Sweetbriar Spring #3 (out of print)

Sweetbriar Spring #3 (out of print)

Seattle Sweetbriar Series 3
Published by Stewart Goodfellow Publishing


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Cover Design:.Brenda Wilbee / Stewart Goodfellow Studio
........Interior Design:.Brenda Wilbee / Stewart Goodfellow Studio
Front Cover Images: "Seattle Waterfront" by unidentified Seattle artist
..................................courtesy Seattle's Museum of History and Industry
.................Sketches:.© Brenda Wilbee

.......................ISBN:  978-0-943777-20-7
.....................PRICE: 14.95 / paperback

"Oh, what a book the story of my life would make!" —Louisa Boren Denny
In 1851 two women kissed each other goodbye in a sweetbriar garden. They wept for they knew they’d never see each other again. Louisa was moving to Oregon.
At 24 years old Louisa Boren bids farewell to her childhood home and friends, and begins her journey toward destiny. Sweetbriar Spring, the captivating sequel to Sweetbriar and Sweetbriar Bride, continues this remarkable love story of Louisa and David Denny duing the long, dark winter of 1854. Today her sweetbriar mingle with the wild roses that bloom each spring in the Northwest—a tribute to the victory of faith, hope, and love amidst worry and anxiety over agitated Indians, war aflame in Europe, and devastating news at home.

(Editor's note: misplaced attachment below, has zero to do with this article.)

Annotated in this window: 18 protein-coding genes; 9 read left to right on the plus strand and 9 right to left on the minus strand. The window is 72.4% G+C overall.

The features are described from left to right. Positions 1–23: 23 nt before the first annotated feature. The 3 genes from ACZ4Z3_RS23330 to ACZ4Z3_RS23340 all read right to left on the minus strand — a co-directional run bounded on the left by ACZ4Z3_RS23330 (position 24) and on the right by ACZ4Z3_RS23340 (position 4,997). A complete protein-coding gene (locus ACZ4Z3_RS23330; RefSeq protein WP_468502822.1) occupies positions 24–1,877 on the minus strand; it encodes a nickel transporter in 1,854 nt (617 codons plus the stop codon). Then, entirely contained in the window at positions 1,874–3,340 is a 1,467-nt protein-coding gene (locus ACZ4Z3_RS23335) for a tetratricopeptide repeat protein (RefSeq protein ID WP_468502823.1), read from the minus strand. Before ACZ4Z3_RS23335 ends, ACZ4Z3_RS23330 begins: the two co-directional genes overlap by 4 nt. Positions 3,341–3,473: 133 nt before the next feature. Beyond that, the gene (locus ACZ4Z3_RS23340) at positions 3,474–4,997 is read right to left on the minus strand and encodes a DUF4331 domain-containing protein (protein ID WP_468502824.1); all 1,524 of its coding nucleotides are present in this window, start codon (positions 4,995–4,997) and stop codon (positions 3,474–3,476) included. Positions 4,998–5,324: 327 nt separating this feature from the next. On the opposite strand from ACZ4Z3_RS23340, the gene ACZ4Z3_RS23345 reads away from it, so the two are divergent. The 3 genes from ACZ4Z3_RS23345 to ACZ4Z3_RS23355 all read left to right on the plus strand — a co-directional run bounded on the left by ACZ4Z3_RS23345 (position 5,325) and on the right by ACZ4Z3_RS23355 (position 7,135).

But not all is grim in 1854.

expanded and illustrated edition
The growth of Seattle in '53, '54, an '55 was steady and strong, and the atmosphere of those years happy. New people arrived. The mill hummed. Gardens of the pioneers' own planting were beginning to produce. White fences enclosed flower gardens and kept the children in and the cows out. The Indians were friendly, some working in the mill, others peddling clams, salmon, and berries. To be sure, there were rumors of discontent among some of the tribes, but these were not alarming, for Goveror Stevens, superintendent of Indians affairs, would settle all of them.
—Roberta Frye Watt in Four Wagons West.

NOT EVEN THE TEN DEGREES registered on Arthur Denny's thermometer could stop the pioneers' excitement. They simply bundled up and forged their way through the icy, thin air for Henry Yesler's cookhouse, tromping the frozen paths carved though dense forest and swatting at themselves whenever a wayward fern or stalk of devil's club spanked snow onto their coats and boots. Washington Territory's brand new and very first governor had come to Seattle!

Yesler's Cookhouse
Henry Yesler's Cookhouse

Why, he looks just like a butter churn dasher! thought pretty Louisa Boren Denny, uncomfortably pressed by the crowd against the square-cut log wall of the cookhouse. Short, scrawny, his large head topped by a thatch of straw-colored hair, Governor Stevens wasn't much to look at. Why, big Mr. Butler beside her could turn the man upside down in a jiff and give him a good dashing! Louisa smiled at the thought of Governor Stevens oozing butter out his ears and pockets.

He had a nice face though. Darting, small blue eyes. Blonde mustache, neatly trimmed. Unshaven beard. Thin lips. He wore the customary red flannel shirt. She was most surprised though when he spoke. A veiled animosity in the tone of his voice made her uneasy. It raised questions in her mind, not answers, and this distrubed her. She slid her hand into her husband's to gain the gentle, reassuring pressure of David's fingers.